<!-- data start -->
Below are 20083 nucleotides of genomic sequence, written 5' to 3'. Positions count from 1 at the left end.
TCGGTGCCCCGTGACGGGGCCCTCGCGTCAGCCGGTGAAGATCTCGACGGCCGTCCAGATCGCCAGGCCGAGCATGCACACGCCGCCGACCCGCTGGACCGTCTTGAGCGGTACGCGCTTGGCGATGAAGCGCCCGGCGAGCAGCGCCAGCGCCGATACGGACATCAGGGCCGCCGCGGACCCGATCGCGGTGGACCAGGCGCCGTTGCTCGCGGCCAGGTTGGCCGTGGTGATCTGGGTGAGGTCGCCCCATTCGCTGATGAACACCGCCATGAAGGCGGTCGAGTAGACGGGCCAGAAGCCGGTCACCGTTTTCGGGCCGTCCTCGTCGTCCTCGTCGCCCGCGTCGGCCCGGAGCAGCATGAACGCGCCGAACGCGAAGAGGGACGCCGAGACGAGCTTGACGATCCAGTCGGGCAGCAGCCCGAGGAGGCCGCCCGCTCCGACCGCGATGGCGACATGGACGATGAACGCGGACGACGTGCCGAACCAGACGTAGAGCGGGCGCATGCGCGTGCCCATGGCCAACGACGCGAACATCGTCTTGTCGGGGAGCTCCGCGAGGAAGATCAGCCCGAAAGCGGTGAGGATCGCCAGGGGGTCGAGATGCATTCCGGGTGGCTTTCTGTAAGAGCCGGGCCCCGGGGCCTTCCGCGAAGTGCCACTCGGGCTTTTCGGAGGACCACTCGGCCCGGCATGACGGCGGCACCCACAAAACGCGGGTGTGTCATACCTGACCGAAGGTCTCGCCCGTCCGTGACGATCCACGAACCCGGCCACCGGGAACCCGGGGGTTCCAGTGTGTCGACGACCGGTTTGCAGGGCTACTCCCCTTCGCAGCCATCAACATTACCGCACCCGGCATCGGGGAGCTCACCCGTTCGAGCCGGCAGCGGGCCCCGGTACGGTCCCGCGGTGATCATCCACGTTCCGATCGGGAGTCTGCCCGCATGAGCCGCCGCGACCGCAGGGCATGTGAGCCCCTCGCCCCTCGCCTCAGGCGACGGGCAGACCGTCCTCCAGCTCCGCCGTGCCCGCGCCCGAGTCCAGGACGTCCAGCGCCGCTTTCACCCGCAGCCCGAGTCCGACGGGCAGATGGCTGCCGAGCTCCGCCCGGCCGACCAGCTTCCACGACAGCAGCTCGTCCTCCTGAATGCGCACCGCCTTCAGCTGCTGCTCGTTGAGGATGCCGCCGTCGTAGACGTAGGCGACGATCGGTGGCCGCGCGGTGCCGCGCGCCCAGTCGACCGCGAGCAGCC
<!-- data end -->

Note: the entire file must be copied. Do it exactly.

Below are 20083 nucleotides of genomic sequence, written 5' to 3'. Positions count from 1 at the left end.
TCGGTGCCCCGTGACGGGGCCCTCGCGTCAGCCGGTGAAGATCTCGACGGCCGTCCAGATCGCCAGGCCGAGCATGCACACGCCGCCGACCCGCTGGACCGTCTTGAGCGGTACGCGCTTGGCGATGAAGCGCCCGGCGAGCAGCGCCAGCGCCGATACGGACATCAGGGCCGCCGCGGACCCGATCGCGGTGGACCAGGCGCCGTTGCTCGCGGCCAGGTTGGCCGTGGTGATCTGGGTGAGGTCGCCCCATTCGCTGATGAACACCGCCATGAAGGCGGTCGAGTAGACGGGCCAGAAGCCGGTCACCGTTTTCGGGCCGTCCTCGTCGTCCTCGTCGCCCGCGTCGGCCCGGAGCAGCATGAACGCGCCGAACGCGAAGAGGGACGCCGAGACGAGCTTGACGATCCAGTCGGGCAGCAGCCCGAGGAGGCCGCCCGCTCCGACCGCGATGGCGACATGGACGATGAACGCGGACGACGTGCCGAACCAGACGTAGAGCGGGCGCATGCGCGTGCCCATGGCCAACGACGCGAACATCGTCTTGTCGGGGAGCTCCGCGAGGAAGATCAGCCCGAAAGCGGTGAGGATCGCCAGGGGGTCGAGATGCATTCCGGGTGGCTTTCTGTAAGAGCCGGGCCCCGGGGCCTTCCGCGAAGTGCCACTCGGGCTTTTCGGAGGACCACTCGGCCCGGCATGACGGCGGCACCCACAAAACGCGGGTGTGTCATACCTGACCGAAGGTCTCGCCCGTCCGTGACGATCCACGAACCCGGCCACCGGGAACCCGGGGGTTCCAGTGTGTCGACGACCGGTTTGCAGGGCTACTCCCCTTCGCAGCCATCAACATTACCGCACCCGGCATCGGGGAGCTCACCCGTTCGAGCCGGCAGCGGGCCCCGGTACGGTCCCGCGGTGATCATCCACGTTCCGATCGGGAGTCTGCCCGCATGAGCCGCCGCGACCGCAGGGCATGTGAGCCCCTCGCCCCTCGCCTCAGGCGACGGGCAGACCGTCCTCCAGCTCCGCCGTGCCCGCGCCCGAGTCCAGGACGTCCAGCGCCGCTTTCACCCGCAGCCCGAGTCCGACGGGCAGATGGCTGCCGAGCTCCGCCCGGCCGACCAGCTTCCACGACAGCAGCTCGTCCTCCTGAATGCGCACCGCCTTCAGCTGCTGCTCGTTGAGGATGCCGCCGTCGTAGACGTAGGCGACGATCGGTGGCCGCGCGGTGCCGCGCGCCCAGTCGACCGCGAGCAGCC